The total U.S. cattle herd counting all cattle was at 103 million head on July 1, 2017.
U.S. Department of Agriculture (USDA) National Agricultural Statistics Service (NASS) outlines in the latest Cattle Inventory Mid-year Report that the total herd count has increased 4% since the previous summer report on July 1, 2015, when there were just 98.2 million head.
The total cow herd was at 41.9 million head, up 5% from the 39.8 million head mark two summers ago. Beef cows composed 32.5 million head in the total herd and accounted for a 7% increase during the last two years. Dairy cows were up 1% from the previous report with 9.4 million milk cows.
There were 16.2 million head of heifers weighing 500 lb. or more at the time of the report, a 3% increase from the 15.7 million head reported on July 1, 2015. Beef replacement heifers actually saw a drop of 2% from 2015 reports with just 4.7 million head. Dairy replacement heifers saw no change in the last two years with 4.2 million head counted. Non-replacement heifers accounted for a 9% increase in numbers with 7.3 million head reported this year.
Calves under 500 lb. increased 5% from 2015. There were 28 million light weight calves reported on July 1, 2017, compared to only 26.7 million head two years ago.
Steers weighting 500 lb. or more accounted for 14.5 million head, a jump of 3% since July 1, 2015. Bulls weighing 500 lb. or more saw a 5% increase since the last report with 2 million head being counted.
3% Increase in Calf Crop Since 2016
USDA reports that the U.S. calf crop for 2017 is up 3% compared to last year and 6% since 2015. Currently there are 36.3 million calves total projected to be born this year and thus far there are 25.5 million head on the ground.
There has been a 4% increase in spring born calves since 2016 and an 8% rise from two years ago for calves born prior to July 1. USDA estimates another 9.8 million calves will be born in the second half of 2017.
Feedlot Inventories Rise 6% from 2016
There were 12.8 million head of cattle on feed at the time of the report on July 1, 2017. Two years prior there were 12.1 million head, approximately 6% lower than current inventories.
Feedlots with capacities of 1,000 or more actually saw a decrease in feeder cattle shares dropping 0.1% from the previous report in 2015. However, that class of feedlots still account for 84.5% of total cattle on feed.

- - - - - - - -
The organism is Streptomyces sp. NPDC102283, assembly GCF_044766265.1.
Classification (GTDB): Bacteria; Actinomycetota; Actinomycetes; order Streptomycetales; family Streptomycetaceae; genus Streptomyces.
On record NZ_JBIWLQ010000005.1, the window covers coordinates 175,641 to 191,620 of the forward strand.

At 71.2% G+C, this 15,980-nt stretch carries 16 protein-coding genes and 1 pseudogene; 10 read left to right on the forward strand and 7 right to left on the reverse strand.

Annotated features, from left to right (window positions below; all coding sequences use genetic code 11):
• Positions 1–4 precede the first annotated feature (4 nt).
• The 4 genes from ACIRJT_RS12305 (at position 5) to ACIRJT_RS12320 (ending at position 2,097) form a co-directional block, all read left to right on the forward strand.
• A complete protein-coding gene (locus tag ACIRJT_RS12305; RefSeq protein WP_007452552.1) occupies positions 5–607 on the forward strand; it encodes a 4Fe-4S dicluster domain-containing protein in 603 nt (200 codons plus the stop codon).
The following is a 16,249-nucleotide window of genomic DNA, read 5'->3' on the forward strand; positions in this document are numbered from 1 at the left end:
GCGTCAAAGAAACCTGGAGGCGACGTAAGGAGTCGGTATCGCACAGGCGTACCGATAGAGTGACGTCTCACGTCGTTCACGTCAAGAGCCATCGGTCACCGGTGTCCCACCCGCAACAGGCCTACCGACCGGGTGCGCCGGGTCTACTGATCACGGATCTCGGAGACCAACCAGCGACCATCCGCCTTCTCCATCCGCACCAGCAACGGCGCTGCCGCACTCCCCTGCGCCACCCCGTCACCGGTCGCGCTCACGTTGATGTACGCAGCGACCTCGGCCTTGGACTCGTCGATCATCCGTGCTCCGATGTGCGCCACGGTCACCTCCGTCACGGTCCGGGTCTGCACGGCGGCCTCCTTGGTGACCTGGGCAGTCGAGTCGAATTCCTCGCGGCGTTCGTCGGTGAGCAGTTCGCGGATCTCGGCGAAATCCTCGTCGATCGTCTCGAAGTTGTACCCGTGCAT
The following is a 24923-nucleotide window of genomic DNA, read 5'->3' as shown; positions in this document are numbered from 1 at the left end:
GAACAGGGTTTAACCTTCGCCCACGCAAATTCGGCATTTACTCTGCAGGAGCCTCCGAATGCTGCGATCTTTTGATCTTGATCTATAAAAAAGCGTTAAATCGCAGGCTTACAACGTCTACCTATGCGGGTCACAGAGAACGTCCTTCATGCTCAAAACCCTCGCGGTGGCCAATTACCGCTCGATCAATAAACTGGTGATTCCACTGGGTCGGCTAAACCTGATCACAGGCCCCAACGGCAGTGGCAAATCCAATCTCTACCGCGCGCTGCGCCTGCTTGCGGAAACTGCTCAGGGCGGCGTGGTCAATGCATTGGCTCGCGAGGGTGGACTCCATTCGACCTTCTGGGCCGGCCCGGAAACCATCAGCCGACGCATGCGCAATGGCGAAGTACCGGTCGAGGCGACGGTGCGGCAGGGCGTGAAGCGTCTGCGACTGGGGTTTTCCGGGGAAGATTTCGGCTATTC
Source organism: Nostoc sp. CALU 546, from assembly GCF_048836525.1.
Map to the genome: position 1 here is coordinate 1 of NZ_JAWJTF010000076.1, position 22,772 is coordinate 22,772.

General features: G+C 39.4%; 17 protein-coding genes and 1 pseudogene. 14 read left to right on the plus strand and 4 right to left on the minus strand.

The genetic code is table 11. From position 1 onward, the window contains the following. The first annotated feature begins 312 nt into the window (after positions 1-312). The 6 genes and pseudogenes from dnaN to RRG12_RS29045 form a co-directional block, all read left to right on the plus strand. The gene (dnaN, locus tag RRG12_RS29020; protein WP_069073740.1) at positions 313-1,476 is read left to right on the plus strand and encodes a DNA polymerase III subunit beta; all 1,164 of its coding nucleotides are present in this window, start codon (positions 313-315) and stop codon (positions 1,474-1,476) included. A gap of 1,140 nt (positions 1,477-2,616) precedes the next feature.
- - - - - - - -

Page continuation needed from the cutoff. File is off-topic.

Take Home Points
Beef cow herd expansion appears to be leveling off. Approximately 100,000 more replacement heifers were held back in 2015 compared to 2017. This was a time when cattle prices were still coming down from the highs of 2014 and the market for developing replacement heifers saw a big run-up.
Now, it appears many of those heifers are making up a larger percentage of the cow herd with the recent increase of 2 million head in beef cows. The last time the beef cow inventory was at or above the current 32.5 million head mark was July 1, 2008, when 33.2 million beef cows were counted. In those nine years there have been several years of drought in major beef cow states, especially those in the Southern Plains. It led to selloffs of herds for those who could not find grass to graze.
The past few years moisture has improved in states like Texas and Kansas, helping those areas add cows back into the herd.
The last time the mid-year total inventory was at or above today's current mark of 103 million head, was also in 2008 when 104.3 million head were reported.
Overall inventories haven't gone up in recent history. Every year between 2007 and 2014 has seen a drop in cattle during the July 1 report. In 2006 and 2005 there were two years of improving total inventories. Going back from 2004 there has been a drop off of at least 1% in head count for nine years. In 1995, the cattle inventory was at 114.3 million head, up 2% from July 1, 1994 and up 5% from the 109 million head two years prior.
The first recent rise was in 2015 when the total inventory reached 98.4 million head and last year there was no mid-year report.